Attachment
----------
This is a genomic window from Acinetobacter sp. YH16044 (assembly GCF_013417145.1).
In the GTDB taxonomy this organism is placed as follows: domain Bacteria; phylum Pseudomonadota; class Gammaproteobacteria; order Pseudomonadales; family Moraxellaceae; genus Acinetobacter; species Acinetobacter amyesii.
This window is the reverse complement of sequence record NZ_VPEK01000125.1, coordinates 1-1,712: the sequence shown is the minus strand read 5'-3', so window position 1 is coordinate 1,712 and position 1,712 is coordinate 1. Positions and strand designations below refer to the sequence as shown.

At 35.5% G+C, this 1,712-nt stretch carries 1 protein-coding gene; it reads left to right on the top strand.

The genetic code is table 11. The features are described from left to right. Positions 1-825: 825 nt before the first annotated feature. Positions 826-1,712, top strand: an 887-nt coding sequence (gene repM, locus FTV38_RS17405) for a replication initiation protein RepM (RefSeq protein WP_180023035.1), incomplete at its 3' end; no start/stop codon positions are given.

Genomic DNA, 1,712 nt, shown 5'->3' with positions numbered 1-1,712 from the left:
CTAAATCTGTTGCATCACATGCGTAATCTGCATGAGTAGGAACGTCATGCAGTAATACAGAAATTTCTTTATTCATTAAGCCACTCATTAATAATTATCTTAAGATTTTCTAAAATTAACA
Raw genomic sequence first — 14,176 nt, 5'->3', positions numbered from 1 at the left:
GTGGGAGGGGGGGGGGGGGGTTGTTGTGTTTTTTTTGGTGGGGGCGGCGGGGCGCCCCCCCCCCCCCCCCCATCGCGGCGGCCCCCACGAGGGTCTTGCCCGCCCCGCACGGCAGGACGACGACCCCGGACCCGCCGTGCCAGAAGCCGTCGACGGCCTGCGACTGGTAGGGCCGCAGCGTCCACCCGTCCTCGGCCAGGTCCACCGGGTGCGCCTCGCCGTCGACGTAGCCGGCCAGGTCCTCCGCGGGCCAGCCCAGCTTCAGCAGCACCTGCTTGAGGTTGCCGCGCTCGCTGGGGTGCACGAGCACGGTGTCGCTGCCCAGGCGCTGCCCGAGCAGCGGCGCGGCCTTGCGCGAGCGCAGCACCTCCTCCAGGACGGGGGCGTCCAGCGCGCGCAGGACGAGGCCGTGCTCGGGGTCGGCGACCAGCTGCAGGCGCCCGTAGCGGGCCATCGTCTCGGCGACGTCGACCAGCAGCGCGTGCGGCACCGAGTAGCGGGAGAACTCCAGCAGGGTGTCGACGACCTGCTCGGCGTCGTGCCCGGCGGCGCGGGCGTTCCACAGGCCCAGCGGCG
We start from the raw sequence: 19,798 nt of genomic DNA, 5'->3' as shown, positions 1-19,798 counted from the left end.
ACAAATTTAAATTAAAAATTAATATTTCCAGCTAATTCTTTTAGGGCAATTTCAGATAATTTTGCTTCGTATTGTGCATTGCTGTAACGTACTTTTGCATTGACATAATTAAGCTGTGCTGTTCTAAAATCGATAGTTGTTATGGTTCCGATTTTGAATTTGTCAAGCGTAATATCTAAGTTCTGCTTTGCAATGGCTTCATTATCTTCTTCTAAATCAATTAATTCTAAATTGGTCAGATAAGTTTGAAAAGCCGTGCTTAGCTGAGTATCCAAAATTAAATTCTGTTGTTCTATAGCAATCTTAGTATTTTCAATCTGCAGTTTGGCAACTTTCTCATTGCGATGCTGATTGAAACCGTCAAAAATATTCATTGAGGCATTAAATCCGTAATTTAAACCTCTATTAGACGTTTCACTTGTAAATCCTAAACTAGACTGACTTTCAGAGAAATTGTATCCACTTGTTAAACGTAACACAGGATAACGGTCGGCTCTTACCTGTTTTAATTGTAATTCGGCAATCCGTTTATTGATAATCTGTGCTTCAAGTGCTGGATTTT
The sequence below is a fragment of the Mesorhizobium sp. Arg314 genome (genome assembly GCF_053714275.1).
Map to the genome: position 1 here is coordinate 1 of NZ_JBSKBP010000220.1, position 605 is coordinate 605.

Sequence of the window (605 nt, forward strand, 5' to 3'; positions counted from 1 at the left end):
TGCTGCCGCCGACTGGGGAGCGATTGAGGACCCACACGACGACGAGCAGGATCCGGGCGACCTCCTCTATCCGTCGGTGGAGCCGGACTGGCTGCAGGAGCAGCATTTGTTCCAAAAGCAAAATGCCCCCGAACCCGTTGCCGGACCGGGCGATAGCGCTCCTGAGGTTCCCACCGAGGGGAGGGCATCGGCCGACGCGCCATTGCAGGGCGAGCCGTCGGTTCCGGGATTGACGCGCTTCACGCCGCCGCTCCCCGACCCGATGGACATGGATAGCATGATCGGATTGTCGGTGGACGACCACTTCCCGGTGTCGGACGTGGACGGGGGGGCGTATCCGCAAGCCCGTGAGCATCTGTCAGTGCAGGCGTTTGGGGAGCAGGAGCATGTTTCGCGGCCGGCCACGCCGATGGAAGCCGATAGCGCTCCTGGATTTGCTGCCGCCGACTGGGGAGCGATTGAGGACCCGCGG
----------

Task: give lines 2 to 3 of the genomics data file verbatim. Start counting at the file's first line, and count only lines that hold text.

In the GTDB taxonomy this organism is placed as follows: domain Bacteria; phylum Pseudomonadota; class Gammaproteobacteria; order Pseudomonadales; family Moraxellaceae; genus Acinetobacter; species Acinetobacter amyesii.
This window is the reverse complement of sequence record NZ_VPEK01000125.1, coordinates 1-1,712: the sequence shown is the minus strand read 5'-3', so window position 1 is coordinate 1,712 and position 1,712 is coordinate 1. Positions and strand designations below refer to the sequence as shown.